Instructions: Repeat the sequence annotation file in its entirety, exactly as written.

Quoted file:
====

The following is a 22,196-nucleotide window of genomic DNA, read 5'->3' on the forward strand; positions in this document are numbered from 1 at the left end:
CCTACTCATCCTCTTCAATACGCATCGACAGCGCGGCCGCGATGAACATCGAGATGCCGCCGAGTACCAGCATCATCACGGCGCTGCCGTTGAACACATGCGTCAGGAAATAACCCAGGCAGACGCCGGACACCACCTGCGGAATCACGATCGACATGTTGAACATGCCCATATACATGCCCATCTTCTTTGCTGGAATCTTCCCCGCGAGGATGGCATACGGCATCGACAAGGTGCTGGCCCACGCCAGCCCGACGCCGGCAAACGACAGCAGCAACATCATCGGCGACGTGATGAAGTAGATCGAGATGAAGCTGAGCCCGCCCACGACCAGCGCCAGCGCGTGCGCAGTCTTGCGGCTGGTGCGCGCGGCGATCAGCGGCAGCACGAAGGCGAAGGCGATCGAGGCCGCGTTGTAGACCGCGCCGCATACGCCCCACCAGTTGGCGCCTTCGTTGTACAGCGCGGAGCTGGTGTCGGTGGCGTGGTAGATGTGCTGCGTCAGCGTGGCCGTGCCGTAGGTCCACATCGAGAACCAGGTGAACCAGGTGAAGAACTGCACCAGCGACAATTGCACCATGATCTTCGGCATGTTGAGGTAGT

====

The following is a 22,196-nucleotide window of genomic DNA, read 5'->3' on the forward strand; positions in this document are numbered from 1 at the left end:
CCTACTCATCCTCTTCAATACGCATCGACAGCGCGGCCGCGATGAACATCGAGATGCCGCCGAGTACCAGCATCATCACGGCGCTGCCGTTGAACACATGCGTCAGGAAATAACCCAGGCAGACGCCGGACACCACCTGCGGAATCACGATCGACATGTTGAACATGCCCATATACATGCCCATCTTCTTTGCTGGAATCTTCCCCGCGAGGATGGCATACGGCATCGACAAGGTGCTGGCCCACGCCAGCCCGACGCCGGCAAACGACAGCAGCAACATCATCGGCGACGTGATGAAGTAGATCGAGATGAAGCTGAGCCCGCCCACGACCAGCGCCAGCGCGTGCGCAGTCTTGCGGCTGGTGCGCGCGGCGATCAGCGGCAGCACGAAGGCGAAGGCGATCGAGGCCGCGTTGTAGACCGCGCCGCATACGCCCCACCAGTTGGCGCCTTCGTTGTACAGCGCGGAGCTGGTGTCGGTGGCGTGGTAGATGTGCTGCGTCAGCGTGGCCGTGCCGTAGGTCCACATCGAGAACCAGGTGAACCAGGTGAAGAACTGCACCAGCGACAATTGCACCATGATCTTCGGCATGTTGAGGTAGT